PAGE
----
Coming down to Eartha
biography America's Mistress: The Life and Times of Eartha Kitt John L Williams Quercus, £20, hbk, 320 pages
Available with free P&P on www.kennys.ie or by calling 091 709350
'You're always perceived as a wicked female, aren't you?" was Terry Wogan's opening question when Eartha Kitt appeared on his chat show in 1989. Best known at that point for playing Catwoman in the camp, 1960s television show Batman, she'd just been prowling around his studio, growling her 1953 single: 'I Want to Be Evil'.
Kitt first recorded it as a haughty sex kitten, but since then she'd clawed her way through decades of personal and professional knock-backs, and though still compellingly sensuous in her 60s, she snarled out the novelty number like a battle-scarred alley queen.
Wogan gently mocked her trademark purr as a "sophisticated gargle". She parried by sliding a flirtatious foot across his lap. But when he returned to the question of her "wicked" persona, she became tearful. The public loved her man-eating stage act, she said, but only her daughter had ever truly loved the woman beneath it.
"Never a man?" probed our host. "A man?" She sniffed. "A man has always wanted to lay me down but he never wanted to pick me up."
By the time she died in 2008, she had a habit of summarising her life in six words: "Rejected, ejected, dejected, used, accused, abused."
Although she wrote three fanciful autobiographies, John L Williams is the first biographer to take her on. He turned a piercing eye on the casual racism and sexism of 1950s and 1960s showbiz in Miss Shirley Bassey (2010) and became fascinated by the way in which – for a short while – Eartha Kitt appeared to operate beyond those prejudices.
"How odd," he writes, "that one of the most popular post-war sex symbols should have been a black woman who sang in a dozen languages, favouring French chansons and Mexican ballads over rhythm 'n' blues or jazz."
How remarkable that this girl, born dirt poor and illegitimate into segregated South Carolina, was able to seduce Mr Middle America. Her glamorous act affected ennui for the jewels, champagne and art dropped at her feet by the world's richest white men, at a time when most black Americans were struggling for basic human rights and it was still illegal for a black person to have sex with a white person in 28 out of 50 American states.
Williams goes back to the swampland of Kitt's home town, where childhood friends confirm her account that she "came up tight". The daughter of a recently bereaved white doctor and his maid, little Eartha Mae was cast off by her mother and raised by an abusive aunt.
There are lurid stories of her being stripped and whipped. She was certainly used as a domestic drudge until a train ticket arrived to whisk the eight-year-old up to another aunt in New York.
Though her relationship with this relative was also difficult – culminating in an adolescence of sweatshop work and parties in Spanish Harlem – it was in the Big Apple that Eartha discovered the cosmopolitan culture she loved. She wiggled her way to a scholarship with the Katherine Dunham Dance School in a borrowed leotard and she fell into the arms of the handsomest man in black showbiz, singer Josh White. Through him, she found her way to the cabaret stage where she would develop the charismatic persona she carried on the big and small screens.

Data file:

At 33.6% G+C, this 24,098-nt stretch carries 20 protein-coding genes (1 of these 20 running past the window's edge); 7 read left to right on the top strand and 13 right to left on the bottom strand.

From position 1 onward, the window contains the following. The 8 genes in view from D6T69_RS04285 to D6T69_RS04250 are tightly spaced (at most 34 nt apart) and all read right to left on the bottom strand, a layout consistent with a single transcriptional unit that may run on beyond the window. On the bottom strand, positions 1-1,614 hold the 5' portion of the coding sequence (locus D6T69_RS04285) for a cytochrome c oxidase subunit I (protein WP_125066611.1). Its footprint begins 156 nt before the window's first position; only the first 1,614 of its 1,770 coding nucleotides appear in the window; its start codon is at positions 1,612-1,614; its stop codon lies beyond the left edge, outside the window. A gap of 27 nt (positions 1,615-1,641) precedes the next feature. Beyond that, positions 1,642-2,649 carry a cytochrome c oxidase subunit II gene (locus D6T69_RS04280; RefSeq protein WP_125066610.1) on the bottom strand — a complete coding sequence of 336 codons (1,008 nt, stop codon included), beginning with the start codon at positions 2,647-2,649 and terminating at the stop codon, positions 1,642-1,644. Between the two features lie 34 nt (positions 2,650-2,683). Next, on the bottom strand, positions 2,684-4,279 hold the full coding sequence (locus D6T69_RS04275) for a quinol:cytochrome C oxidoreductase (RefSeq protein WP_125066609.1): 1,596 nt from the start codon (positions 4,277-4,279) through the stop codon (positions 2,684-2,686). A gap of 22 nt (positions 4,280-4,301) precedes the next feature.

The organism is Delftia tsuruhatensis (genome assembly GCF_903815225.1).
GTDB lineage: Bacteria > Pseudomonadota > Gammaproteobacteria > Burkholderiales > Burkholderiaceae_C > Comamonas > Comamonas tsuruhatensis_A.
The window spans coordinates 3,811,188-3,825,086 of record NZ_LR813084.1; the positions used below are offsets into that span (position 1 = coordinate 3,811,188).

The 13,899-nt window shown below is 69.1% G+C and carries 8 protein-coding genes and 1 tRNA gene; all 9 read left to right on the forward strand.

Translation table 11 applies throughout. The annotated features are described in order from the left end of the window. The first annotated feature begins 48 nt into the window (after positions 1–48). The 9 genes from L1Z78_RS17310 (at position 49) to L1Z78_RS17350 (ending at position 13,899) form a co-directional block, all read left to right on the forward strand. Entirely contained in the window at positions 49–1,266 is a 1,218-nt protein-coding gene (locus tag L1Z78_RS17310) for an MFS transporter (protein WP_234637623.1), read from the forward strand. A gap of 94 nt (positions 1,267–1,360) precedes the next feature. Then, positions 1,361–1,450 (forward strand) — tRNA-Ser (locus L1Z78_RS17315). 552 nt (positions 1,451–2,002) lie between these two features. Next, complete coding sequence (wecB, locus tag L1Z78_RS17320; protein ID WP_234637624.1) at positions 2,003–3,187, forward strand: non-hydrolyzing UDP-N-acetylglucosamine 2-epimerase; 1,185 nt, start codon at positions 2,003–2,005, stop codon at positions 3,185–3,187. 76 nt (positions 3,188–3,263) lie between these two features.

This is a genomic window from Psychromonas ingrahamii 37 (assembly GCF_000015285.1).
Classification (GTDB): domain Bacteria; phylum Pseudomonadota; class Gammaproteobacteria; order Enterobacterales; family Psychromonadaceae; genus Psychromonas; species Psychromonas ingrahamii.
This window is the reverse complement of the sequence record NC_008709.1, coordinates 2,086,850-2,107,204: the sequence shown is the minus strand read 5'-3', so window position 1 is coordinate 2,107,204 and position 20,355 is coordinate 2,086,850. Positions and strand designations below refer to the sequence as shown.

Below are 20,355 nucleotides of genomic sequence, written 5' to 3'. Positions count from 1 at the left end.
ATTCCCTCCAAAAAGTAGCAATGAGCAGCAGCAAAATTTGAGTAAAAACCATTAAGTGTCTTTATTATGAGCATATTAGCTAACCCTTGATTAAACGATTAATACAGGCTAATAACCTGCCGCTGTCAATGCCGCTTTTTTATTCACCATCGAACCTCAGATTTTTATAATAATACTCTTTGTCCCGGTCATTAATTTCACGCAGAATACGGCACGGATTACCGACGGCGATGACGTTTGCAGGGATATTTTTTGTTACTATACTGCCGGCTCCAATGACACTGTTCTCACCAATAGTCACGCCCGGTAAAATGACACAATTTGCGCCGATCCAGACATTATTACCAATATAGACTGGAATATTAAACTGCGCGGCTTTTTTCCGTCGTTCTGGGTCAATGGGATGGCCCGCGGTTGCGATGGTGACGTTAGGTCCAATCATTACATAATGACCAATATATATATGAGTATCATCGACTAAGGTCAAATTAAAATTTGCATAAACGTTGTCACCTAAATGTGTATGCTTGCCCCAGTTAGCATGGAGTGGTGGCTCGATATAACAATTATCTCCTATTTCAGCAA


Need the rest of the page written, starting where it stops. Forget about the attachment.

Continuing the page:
Trips to Europe with the Dunham Dance company helped: she had a natural flair for languages and picked up her rolled "r" learning French chansons.
Europe still saw black people as unthreateningly exotic at that time, but back in America tensions were mounting. While performing in Las Vegas, Kitt's friend Sammy Davis Jr jumped into a hotel pool off-limits to black people. The management had the pool drained and scrubbed clean the next day.
In Kitt's case, racism meant that while she could tease white men from her stage and date a series of white millionaires off it, none of them would give her the ring she craved.
Though potentially powerful enough to have stood up for equality, they all kept quiet their liaisons with the woman described in gossip rag Confidential as a "sepia singer".
Orson Welles famously called her "the most exciting woman in the world", but she thought this was mostly because she kept her mouth shut while with him. When she finally got married – to a white real estate investor – the union was short-lived, although it did yield the daughter (Kitt McDonald) to whom Kitt would remain devoted.
Alas, Kitt McDonald didn't speak to Williams, whose book would have benefited from a daughter's humanising insight. But it's still painful to read of Kitt's slow slide from favour with both white America (whom she alienated by launching a gutsy attack on the Johnson administration at a White House dinner) and black America, which had always regarded her as stuck up and felt she was not fully engaged with the civil rights movement (although she gave generously and spoke out regularly).
Always striking poses, she may not carry the artistic or cultural weight of a singer-songwriter like Nina Simone. But Williams argues well for her as "a link in an alternative history of black America, one that is not simply concerned with authenticity and ghetto suffering, but with sophistication and ambition, a tradition that goes back to the Harlem Renaissance of the 1920s".
When Kitt died on Christmas day, radio stations around the world played her glorious festive standard 'Santa Baby'.
And a new generation realised just how wicked she truly was.